Nearly 85,000 people have signed a petition calling on the Home Office to not deport two teenage brothers over fears they will be killed by Islamic extremists.
Somer and Areeb Umeed Bakhsh fear their lives would be in danger at the hands of Islamic extremists if they are sent back to Pakistan from Scotland.
The brothers, aged 15 and 13, are both Christians and fled to Glasgow in 2012 from Faisalabad, Pakistan with their parents Maqsood and Parveen.
Their father Maqsood was subjected to death threats by Islamic extremists because of his faith.
Somer and Areeb Umeed Bakhsh could be deported to Pakistan, where they may be killed by Islamic extremists, according to a petition
The petition has now been handed over to immigration officials.
Moderator of the General Assembly of the Church of Scotland, Right Rev Susan Brown, said Christians are a minority group in the Muslim country where blasphemy carries the death penalty.
She called on Home Secretary Sajid Javid to have the ‘decency, wisdom and compassion’ to provide the boys with permanent sanctuary in the UK.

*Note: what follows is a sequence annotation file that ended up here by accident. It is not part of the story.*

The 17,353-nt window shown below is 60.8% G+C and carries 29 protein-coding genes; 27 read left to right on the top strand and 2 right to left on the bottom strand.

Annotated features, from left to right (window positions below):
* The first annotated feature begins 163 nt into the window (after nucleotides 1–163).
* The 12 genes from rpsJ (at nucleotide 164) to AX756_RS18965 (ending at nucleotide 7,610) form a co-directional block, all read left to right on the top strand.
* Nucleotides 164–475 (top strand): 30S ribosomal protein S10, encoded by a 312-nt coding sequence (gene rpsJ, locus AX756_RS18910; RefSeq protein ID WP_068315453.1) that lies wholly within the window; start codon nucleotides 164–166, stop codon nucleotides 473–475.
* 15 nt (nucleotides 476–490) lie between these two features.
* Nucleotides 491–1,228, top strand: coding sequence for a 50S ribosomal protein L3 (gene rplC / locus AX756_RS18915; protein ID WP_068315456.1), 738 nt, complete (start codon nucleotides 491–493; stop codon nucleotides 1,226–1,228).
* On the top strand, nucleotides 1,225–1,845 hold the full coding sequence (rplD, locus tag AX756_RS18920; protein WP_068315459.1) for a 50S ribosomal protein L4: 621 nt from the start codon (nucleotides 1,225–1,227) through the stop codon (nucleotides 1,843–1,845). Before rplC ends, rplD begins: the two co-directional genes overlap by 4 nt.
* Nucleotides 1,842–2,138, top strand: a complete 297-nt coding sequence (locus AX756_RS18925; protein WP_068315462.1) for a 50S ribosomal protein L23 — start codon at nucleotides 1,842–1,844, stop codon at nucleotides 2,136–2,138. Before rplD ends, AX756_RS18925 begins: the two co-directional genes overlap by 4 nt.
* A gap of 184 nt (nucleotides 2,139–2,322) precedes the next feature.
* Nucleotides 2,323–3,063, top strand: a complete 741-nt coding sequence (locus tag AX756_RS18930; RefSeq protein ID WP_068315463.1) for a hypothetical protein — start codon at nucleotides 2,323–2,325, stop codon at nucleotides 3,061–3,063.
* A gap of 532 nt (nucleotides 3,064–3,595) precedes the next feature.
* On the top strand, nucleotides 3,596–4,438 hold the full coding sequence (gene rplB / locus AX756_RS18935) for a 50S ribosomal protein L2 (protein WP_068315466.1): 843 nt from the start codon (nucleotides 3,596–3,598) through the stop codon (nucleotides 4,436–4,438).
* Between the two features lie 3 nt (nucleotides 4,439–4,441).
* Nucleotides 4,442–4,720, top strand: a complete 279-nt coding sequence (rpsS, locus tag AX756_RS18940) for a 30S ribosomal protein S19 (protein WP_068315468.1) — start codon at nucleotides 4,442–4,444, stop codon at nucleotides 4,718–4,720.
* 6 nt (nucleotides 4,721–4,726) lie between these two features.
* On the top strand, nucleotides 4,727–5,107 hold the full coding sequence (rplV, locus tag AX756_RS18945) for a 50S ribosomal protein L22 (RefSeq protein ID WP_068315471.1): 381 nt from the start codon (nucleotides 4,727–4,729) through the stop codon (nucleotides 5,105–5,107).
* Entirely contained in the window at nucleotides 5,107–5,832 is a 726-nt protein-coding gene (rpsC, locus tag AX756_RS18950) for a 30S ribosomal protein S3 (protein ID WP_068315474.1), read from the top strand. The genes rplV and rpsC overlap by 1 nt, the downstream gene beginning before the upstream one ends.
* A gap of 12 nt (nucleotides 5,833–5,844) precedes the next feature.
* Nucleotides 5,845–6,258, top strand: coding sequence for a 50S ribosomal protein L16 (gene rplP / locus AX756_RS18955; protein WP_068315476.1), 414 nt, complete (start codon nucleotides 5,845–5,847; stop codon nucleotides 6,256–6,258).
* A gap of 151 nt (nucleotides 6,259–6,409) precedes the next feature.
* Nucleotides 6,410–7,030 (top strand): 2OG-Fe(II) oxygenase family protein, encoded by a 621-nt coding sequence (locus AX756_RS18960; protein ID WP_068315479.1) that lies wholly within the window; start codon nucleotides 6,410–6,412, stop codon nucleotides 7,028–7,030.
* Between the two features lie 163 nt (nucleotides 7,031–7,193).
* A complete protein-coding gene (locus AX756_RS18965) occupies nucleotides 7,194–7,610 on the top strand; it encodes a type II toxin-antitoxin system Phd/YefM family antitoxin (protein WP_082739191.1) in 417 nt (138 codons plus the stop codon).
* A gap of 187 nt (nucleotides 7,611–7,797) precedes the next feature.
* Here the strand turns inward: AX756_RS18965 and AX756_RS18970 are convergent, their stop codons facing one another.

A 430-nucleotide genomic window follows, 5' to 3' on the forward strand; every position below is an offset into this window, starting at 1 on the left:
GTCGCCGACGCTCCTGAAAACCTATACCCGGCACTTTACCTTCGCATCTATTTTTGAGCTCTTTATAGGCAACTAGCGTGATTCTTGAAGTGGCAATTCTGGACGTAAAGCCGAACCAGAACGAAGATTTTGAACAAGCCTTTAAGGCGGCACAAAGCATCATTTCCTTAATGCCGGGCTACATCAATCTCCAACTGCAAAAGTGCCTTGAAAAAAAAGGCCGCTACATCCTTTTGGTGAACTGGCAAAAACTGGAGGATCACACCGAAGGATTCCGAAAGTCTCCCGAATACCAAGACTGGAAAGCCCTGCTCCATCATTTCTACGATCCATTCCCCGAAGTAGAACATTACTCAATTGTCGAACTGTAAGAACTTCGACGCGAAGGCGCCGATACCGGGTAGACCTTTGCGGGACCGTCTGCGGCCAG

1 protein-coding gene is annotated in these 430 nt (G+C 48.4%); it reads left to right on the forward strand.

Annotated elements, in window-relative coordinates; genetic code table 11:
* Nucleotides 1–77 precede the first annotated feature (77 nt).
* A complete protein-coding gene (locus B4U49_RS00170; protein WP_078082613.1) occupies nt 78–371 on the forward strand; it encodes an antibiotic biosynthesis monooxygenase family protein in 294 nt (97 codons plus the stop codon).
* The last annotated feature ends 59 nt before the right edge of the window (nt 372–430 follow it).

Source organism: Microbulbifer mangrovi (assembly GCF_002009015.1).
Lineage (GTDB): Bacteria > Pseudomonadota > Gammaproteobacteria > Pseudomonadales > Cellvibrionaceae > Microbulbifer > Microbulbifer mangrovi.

Mrs Brown said: ‘The story of this family has touched the hearts of tens of thousands of people who want those in authority to know how upset they are that they are being treated so dispassionately.
‘All both boys want is to be the Scots they are and not sent to a country where Christians are persecuted and threatened by Islamic extremists.
‘Somer has done so well in his exams at Springburn Academy, scoring six As and a B in his National 5s, despite the worry and stress of the family situation.
‘Mother and father simply want to be a part of a society where they are safe as Christians and where they can give what they can to the wider community around them.
‘If 84,000 people are willing to welcome them, why on earth can’t the authorities?’
Labour Party leader Jeremy Corbyn met the two boys at their church in Possilpark last week and described them as ‘wonderful’.
The brothers fled to Glasgow with their parents in 2012 after their father was subjected to death threats by Islamic extremists because of his faith
He said they had a lot to offer to Scotland.
He urged the Home Secretary to recognise the human value of people who have come to this country to ‘escape oppression’.